Garden City Community College received good news on its 2013-14 audit report Tuesday night at the Board of Trustees meeting.

Charles H. Claar, Jr., of Lewis, Hooper and Dick, LLC, presented the audit, stating there were no weaknesses or deficiencies in the college’s financial statements or federal awards.

According to the report, GCCC’s assets exceeded its liabilities at the close of the most recent fiscal year by $25,039,923. Of this amount, $8,515,840 may be used to meet the college’s ongoing obligations to citizens and creditors. The college’s total net position increased by $985,691.

Claar told trustees that the college’s total assets are $38,050,307, its total operating revenue is $9,026,146, and its total non-operating revenue is $14,327,442.

According to the report, operating revenues decreased by $928,274, or 9.33 percent, from fiscal year 2013, due primarily to a decrease in revenues from federal grants.

Using a pie chart in his Power Point summary of the audit report, Claar showed GCCC ‘s revenue coming from eight major sources: Finney County property taxes, 46 percent; state and local grants, 2 percent; state appropriations, 13 percent; federal grants and contracts, 20 percent; tuition and fees, 5 percent; auxiliary funds, 6 percent; other miscellaneous sources, 5 percent; and investment income, 1 percent.

According to the report, operating expenses increased by $1,271,835, or 6.1 percent, from 2013, due primarily to overall cost increases.

Actual expenditures, excluding transfers, for the general fund were under budget by $1,157,651, or 8.1 percent, and GCCC operated within its legal budget authority as required by the State of Kansas.

According to the report, the college’s capital assets increased $682,460 from 2013, as a result of construction in progress. Major projects during fiscal year 2014 included the multi-sports facility and renovations to the John Collins building.

The report also said that GCCC ‘s long-term debt decreased by $1,262,796, or 14.01 percent, during the current fiscal year. The key factor in this decrease, the report said, was due to payments on numerous lease obligations and no new debt issued during the year.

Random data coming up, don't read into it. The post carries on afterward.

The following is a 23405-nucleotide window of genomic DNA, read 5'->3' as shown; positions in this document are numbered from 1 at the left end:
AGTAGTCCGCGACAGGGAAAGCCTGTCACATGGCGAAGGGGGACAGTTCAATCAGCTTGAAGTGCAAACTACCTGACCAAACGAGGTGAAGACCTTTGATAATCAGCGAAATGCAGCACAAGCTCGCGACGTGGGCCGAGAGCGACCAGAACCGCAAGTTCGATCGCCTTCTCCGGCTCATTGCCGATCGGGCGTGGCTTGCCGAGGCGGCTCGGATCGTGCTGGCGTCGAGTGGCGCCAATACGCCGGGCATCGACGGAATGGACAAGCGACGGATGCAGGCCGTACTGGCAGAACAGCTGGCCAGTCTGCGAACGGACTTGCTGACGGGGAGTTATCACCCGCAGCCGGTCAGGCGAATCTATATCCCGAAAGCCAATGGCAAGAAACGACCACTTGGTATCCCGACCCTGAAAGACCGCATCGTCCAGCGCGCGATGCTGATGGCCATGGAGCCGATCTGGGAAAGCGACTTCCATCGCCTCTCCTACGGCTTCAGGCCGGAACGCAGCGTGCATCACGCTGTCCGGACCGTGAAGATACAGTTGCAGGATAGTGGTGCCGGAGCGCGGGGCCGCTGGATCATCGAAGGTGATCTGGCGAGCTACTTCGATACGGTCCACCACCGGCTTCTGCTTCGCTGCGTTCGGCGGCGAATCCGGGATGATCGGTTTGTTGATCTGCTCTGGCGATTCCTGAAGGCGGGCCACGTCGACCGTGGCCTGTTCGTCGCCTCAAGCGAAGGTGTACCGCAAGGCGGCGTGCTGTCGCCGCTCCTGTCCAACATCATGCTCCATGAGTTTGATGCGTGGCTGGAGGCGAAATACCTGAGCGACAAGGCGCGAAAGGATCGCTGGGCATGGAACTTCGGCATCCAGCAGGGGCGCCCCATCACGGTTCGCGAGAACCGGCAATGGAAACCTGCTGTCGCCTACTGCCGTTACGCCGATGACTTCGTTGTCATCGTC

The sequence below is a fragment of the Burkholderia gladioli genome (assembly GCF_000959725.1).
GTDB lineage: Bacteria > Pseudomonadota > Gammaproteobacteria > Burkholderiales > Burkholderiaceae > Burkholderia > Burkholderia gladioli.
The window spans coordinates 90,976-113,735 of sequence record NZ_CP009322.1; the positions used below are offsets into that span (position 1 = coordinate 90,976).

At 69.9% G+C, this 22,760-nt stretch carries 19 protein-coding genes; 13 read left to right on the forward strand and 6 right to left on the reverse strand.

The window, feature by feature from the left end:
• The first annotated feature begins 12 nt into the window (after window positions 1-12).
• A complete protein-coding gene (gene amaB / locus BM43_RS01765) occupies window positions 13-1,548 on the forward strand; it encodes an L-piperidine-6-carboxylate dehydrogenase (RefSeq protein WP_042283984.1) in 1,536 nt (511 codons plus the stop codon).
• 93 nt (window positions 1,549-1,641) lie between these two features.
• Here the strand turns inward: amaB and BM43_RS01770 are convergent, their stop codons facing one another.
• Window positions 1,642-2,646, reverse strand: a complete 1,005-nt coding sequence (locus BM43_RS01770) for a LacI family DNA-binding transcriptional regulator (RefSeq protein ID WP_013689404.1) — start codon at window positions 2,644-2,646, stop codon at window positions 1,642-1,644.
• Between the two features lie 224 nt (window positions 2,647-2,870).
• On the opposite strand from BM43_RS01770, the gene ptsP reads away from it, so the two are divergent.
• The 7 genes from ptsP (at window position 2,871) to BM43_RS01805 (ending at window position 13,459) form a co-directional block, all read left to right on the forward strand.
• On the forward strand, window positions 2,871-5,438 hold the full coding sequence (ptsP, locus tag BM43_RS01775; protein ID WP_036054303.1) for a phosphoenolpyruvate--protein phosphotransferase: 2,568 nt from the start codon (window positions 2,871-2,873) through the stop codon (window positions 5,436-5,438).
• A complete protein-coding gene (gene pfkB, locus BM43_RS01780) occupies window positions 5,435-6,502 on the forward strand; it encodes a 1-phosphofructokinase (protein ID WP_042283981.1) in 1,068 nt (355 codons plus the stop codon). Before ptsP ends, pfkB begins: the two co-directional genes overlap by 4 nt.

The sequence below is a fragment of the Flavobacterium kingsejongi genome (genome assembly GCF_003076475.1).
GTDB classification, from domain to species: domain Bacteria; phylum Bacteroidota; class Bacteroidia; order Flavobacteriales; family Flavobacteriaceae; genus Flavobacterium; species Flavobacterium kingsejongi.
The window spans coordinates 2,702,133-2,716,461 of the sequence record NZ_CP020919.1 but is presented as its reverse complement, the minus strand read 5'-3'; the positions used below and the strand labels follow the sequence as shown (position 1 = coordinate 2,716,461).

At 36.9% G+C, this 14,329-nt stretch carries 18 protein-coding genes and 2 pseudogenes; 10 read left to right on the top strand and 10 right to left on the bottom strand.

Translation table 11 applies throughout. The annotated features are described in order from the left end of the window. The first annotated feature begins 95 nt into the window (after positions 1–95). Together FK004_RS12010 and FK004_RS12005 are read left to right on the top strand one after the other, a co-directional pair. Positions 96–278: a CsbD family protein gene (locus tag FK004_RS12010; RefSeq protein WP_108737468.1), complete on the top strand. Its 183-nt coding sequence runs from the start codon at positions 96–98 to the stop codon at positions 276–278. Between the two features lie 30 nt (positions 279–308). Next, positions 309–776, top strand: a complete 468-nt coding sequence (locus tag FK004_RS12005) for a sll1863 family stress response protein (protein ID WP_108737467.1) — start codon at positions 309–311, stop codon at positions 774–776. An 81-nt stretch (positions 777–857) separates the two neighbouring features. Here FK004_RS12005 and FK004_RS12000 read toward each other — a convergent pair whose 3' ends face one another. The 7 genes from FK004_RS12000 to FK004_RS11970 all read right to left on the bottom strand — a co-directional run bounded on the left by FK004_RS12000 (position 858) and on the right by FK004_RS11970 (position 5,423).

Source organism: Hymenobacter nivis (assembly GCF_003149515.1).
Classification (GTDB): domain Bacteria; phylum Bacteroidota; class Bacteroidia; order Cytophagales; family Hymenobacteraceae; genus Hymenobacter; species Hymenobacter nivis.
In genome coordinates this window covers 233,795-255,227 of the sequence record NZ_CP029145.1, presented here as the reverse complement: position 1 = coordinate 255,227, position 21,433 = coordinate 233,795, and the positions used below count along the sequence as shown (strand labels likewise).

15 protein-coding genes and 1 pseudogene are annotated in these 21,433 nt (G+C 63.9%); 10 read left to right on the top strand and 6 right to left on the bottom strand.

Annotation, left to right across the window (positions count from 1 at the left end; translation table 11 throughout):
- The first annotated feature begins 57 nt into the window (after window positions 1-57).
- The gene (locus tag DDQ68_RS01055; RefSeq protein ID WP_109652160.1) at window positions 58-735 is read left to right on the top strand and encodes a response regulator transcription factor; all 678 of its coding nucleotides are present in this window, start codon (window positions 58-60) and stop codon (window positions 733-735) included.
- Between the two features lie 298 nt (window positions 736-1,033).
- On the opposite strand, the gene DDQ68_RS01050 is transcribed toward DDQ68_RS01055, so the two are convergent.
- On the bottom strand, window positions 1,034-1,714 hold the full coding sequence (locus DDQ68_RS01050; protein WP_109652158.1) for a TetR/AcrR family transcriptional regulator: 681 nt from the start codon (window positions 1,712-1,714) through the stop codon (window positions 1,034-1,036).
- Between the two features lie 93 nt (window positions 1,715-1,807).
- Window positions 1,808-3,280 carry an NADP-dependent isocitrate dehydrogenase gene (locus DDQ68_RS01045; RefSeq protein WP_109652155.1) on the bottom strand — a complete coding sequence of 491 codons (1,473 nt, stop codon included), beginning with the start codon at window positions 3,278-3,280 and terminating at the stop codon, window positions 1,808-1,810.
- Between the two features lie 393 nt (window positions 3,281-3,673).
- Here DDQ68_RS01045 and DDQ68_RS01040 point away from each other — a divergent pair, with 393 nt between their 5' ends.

Theresa Dasenbrock, also with Lewis, Hooper and Dick, told trustees that there were some material weaknesses found in the accounting practices of the Endowment Association, mostly related to a change in personnel.

“There has been no misappropriation of funds. This is an issue with the financial reporting,” said Dee Wigner, executive vice president of GCCC.

Wigner also said that the Endowment Association’s board of trustees recently approved an agreement that would allow the college’s accounting department to take over the bookkeeping for the Endowment Association.

“The agreement will be signed Monday at the Endowment Association meeting,” Wigner said.

Trustees also voted for the college to contract with the Gibson, Mancini, Carmichael and Nelson architectural firm at a rate of 6.5 percent of the projected $400,000 construction cost to renovate the former Center for Independent Living, located on Spruce St, where the college will move and expand its welding program.

The renovations to the building will be funded by a portion of the $1,975,549 in grant money the college recently was awarded from the Trade Adjustment Assistance Community College and Career Training grant, co-administered by the U.S. Dept. of Labor and U.S. Department of Education.

The grant was awarded to a consortia consisting of GCCC, Washburn University, Washburn Institute of Technology, Flint Hills Technical College and Wichita Area Technical College.